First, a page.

The device may be of a single thickness of material having strength enough in at least the upper portion 11 and lower portion 12 to hold a vacuum of 1 to 2 psi above a complete vacuum and at the same time would allow a pincher clamp to divide the inside of the device or container.

The pincher clamp generally referred to by the numeral 23 is shown in FIGS. 3 and 4. The clamp 23 has opposing surfaces 24 and 25 which are connected via a biasing hinge means 26 which force the two surfaces 24 and 25 toward each to press opposite side of the container wall into contact with one another. FIG. 3 shows the clamp in a closed position holding the flexible portion of the tube. The notches 27 and 28 along the edge surfaces 24 and 25 serve to receive the longitudinal ribs 14, thus making it possible for the clamp 23 to squeeze opposite walls of the flexible center portion 13 together so tightly as to completely separate the upper and lower portions of the device 10. A clamp or a plurality of clamps such as 31, 23' and 23" without the notches may be designed for use on a device or container shown in FIGS. 5, 6, 7, or 8.

FIGS. 5 and 6 show another embodiment with a flexible mid-portion 30 between portions 11 and 12. The flexible section 30 in FIG. 5 has transverse accordion pleats 31 which run concentrically around the device. FIG. 5 shows the accordion section expanded. This construction also provides suitable results as do other obvious modifications thereon. When using a device as in FIG. 5, the blood may be removed by placing a hollow needle (not shown) through any of the rubber side plugs 32, 33, or 34 and then squeezing the ends of the device to compress the accordion pleats to the position shown in FIG. 5, the force creates pressure to force the separated portions of the blood out of the device. It may be desirable to use a hollow needle with a filter (not shown) in the exiting blood flow path.

It should be noted that it is desirable to treat the inner surface of the wall 11 as shown in FIG. 8 with a suitable non-thromboplastic coating 70 such as silicone to prevent clotting. The lower inside wall of portion 12' may be roughened or include a fiberglass projection into the container as shown at 60 to promote clotting of the blood component that settles at the bottom of the device.

FIG. 7 illustrates a spiral accordion shaped mid-portion 13. Puncture pods 32, 33, and 34 may be located at any position in the wall, 11, 12 or in the flexible position 13 as shown in FIG. 7. Puncture pods may be used to extract material at different levels by using a needle.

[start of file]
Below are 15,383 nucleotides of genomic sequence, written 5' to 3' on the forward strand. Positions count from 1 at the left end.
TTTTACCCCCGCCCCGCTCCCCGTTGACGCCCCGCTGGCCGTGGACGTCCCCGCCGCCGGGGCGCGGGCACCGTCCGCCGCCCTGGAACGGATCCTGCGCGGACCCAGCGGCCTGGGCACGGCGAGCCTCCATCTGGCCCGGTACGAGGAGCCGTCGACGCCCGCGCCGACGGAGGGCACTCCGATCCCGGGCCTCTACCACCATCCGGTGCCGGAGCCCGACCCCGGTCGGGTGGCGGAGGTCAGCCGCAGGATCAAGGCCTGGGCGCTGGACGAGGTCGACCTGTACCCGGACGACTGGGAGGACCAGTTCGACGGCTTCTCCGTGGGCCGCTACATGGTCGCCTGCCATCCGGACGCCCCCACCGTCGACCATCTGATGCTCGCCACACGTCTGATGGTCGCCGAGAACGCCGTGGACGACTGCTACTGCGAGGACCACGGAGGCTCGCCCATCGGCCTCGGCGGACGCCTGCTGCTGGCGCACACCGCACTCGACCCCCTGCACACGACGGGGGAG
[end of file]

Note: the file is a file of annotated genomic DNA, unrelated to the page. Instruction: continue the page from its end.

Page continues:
Referring again to FIG. 8, shows the flexible mid-portion clamp by two separate clamps 23' and 23". This clamping provides three separated volumes of fluid in the device. Such clamping will allow the area 13" to be cut while maintaining the closed integrity of portions 11' and 12'.

In order to use the device, an evacuated container 10 is chosen. A container as shown in the FIGS. 5, 7, or 8 will be chosen if the user will later want to perform tests on various components of the blood. When the appropriate device is chosen, a hollow needle 19 having extensions 20, 21, and 29 is partially inserted into the rubber stopper 15. The point 22 of the needle is then inserted into a vein or artery (not shown). A force F is then applied to the flange portion 29 of extension 21 forcing the point 23 of needle 19 into the evacuated chamber 17. Due to the pressure differential between the blood in the vein in which point 22 is, and the evacuated chamber 17 in which point 23 is, the blood in the vein will rush into the chamber 17. The needle 19 is then completely removed from the stopper 15; due to the resilience of the stopper the hole made by needle 19 will seal itself. The device is then centrifuged in order to separate the components of blood. After separation of the blood's components, the clamp 23 or a clamp without notches is placed on the flexible middle portion 13 as shown in FIGS. 4, 6, or 8. The notches 27 and 28 should fit over the longitudinal ribs 14 if the device shown in FIG. 1 is used. With the clamp properly placed on the device, two blood components are separated and the device may be stored or shipped without the mixing of, or reaction between components. When tests are to be made of the blood's components, a needle may be inserted into either compartment of the container via stoppers 15 so that the blood may be withdrawn or through the various puncture pods as is shown in FIGS. 5 and 7. A syringe may be used to withdraw blood from the device via puncture pods 32, 33, or 34.